The Jovial Johnny Brown

Plus-sized, toothsome Johnny Brown (b. 1937) was a highly visible figure on TV when I was growing up in the ’70s. The Florida native started out as the singer in a jazz combo led by “Sam the Man” Taylor in 1958, cutting his first record in 1961. A little known fact is that was briefly part of a trio with the dancing Hines Brothers, Maurice and Gregory, as a replacement for their dad. Hines, Hines and Brown performed on The Ed Sullivan Show in 1963 and 1964. From there he went into Sammy Davis Jr’s Broadway show Golden Boy (1964-66), which led to appearances on Davis’s TV variety show (1966) and his film A Man Called Adam (1966). (Future Good Times co-star Ja’Net DuBois was in both Golden Boy and A Man Called Adam as well). This was followed by a short-lived Broadway show Carry Me Back to Morningside Heights (1968) directed by Sidney Poitier. In 1969 he appeared in an episode of Julia starring Diahann Caroll, Poitier’s romantic partner at the time.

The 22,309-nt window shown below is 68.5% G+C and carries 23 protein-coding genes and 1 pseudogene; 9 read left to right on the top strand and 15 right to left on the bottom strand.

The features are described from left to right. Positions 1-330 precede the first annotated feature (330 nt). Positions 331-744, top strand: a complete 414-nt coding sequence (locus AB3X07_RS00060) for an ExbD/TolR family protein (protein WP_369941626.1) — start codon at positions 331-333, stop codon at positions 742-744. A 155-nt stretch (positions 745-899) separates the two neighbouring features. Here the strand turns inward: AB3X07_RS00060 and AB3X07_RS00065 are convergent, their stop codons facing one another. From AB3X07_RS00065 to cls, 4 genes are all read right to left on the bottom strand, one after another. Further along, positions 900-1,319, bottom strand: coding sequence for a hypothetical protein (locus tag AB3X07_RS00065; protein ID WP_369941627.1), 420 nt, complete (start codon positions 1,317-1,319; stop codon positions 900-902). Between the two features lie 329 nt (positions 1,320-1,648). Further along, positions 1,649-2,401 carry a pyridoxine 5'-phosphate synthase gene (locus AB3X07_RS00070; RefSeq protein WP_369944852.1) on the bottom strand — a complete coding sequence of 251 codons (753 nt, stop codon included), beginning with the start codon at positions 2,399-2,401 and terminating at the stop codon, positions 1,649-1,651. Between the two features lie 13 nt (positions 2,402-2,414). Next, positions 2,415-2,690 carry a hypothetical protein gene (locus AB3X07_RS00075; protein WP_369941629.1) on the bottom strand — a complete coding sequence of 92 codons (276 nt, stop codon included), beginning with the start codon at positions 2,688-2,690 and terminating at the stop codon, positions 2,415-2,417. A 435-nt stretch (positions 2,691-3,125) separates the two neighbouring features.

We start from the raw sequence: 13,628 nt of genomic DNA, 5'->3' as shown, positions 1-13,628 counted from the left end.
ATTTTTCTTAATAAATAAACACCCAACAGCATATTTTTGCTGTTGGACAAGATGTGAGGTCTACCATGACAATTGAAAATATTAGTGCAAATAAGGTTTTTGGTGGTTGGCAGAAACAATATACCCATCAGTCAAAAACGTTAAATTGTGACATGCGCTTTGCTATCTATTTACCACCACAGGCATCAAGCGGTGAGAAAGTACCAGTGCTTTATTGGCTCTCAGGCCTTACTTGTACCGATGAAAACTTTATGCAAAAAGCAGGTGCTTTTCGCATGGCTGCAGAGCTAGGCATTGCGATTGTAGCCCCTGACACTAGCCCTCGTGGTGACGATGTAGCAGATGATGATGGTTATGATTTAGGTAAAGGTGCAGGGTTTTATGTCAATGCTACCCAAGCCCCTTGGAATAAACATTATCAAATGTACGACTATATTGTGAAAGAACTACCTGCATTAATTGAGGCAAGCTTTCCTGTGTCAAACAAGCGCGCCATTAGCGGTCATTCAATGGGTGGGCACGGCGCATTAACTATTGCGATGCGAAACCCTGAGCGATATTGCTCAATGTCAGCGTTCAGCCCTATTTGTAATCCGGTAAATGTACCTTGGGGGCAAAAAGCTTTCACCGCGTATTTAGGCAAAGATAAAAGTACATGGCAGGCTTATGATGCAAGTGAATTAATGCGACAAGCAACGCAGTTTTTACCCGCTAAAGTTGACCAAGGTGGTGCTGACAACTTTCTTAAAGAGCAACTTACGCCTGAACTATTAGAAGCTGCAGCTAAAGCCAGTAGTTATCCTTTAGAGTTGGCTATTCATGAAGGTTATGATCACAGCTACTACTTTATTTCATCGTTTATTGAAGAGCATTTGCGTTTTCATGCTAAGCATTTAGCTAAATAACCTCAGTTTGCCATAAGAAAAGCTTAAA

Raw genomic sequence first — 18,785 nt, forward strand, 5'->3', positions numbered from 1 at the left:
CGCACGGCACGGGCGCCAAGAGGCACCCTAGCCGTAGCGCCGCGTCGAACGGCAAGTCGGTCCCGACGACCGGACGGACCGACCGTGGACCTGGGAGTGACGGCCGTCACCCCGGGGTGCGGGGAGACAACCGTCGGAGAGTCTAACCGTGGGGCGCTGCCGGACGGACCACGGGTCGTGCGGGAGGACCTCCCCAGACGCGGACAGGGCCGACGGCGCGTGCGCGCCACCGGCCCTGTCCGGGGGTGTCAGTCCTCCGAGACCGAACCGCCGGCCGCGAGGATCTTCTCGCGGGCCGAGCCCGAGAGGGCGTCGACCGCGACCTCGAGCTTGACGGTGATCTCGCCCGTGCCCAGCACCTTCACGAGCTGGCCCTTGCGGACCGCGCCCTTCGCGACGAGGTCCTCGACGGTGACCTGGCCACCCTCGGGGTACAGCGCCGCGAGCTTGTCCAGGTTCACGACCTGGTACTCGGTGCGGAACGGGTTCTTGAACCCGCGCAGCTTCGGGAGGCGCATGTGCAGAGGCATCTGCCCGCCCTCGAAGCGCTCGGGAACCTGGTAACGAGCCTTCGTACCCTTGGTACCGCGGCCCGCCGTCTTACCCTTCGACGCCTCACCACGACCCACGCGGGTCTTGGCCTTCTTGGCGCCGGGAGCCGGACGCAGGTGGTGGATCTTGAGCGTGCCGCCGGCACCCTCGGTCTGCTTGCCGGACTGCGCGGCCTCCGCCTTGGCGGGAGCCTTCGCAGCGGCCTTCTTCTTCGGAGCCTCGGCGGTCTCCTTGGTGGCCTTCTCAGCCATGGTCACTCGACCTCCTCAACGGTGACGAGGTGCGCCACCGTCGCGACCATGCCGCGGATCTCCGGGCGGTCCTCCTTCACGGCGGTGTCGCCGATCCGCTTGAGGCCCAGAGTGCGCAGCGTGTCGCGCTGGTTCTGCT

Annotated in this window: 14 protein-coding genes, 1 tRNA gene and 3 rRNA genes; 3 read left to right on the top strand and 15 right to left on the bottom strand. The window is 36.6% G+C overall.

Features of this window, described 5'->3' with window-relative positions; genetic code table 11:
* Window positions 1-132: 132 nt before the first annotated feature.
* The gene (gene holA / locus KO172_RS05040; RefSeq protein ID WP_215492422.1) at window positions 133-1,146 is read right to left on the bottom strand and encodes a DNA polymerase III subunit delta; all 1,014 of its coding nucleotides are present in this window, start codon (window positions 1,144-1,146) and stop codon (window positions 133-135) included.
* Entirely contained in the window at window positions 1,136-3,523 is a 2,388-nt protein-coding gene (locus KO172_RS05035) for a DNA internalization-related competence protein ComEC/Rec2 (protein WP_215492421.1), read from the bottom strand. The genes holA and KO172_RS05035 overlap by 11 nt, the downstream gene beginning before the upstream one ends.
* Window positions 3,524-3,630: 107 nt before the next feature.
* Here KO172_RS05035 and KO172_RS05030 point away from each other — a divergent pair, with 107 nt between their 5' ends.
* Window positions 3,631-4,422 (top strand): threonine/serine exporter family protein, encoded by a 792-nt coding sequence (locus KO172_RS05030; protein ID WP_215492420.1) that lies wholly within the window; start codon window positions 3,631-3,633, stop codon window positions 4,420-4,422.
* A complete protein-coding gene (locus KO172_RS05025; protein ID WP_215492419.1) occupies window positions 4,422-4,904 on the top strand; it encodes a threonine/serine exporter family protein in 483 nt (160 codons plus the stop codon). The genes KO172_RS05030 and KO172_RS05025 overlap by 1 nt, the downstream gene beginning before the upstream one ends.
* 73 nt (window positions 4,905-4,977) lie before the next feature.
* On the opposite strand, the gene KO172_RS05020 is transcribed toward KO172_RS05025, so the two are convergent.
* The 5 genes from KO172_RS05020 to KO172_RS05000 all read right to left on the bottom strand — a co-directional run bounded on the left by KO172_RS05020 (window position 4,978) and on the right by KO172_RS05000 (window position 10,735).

In 1970 Brown was cast as one of the regulars on Rowan and Martin’s Laugh-In, then the hottest show on television. His job on the show caused him to turn down the role of Lamont on Sanford and Son, but didn’t prevent him from making appearances on The Tonight Show, Love American Style, Maude, Get Christie Love, Match Game or any number of other shows at the time. The climax was his most visible role of all, that of the antagonist Bookman on Good Times (1975-79).

Following his hot street Brown continued to work steadily in film and TV for another three decades, with guest shots on such shows as Archie Bunker’s Place, The Jeffersons, Fantasy Island, 227, Martin, etc, and films like Hanky Panky (1982), Town and Country (2001), Man in the Mirror (2008), and his most recent, In Da Cut (2013).

To learn more about the variety arts, including TV variety, please see No Applause, Just Throw Money: The Book That Made Vaudeville Famous,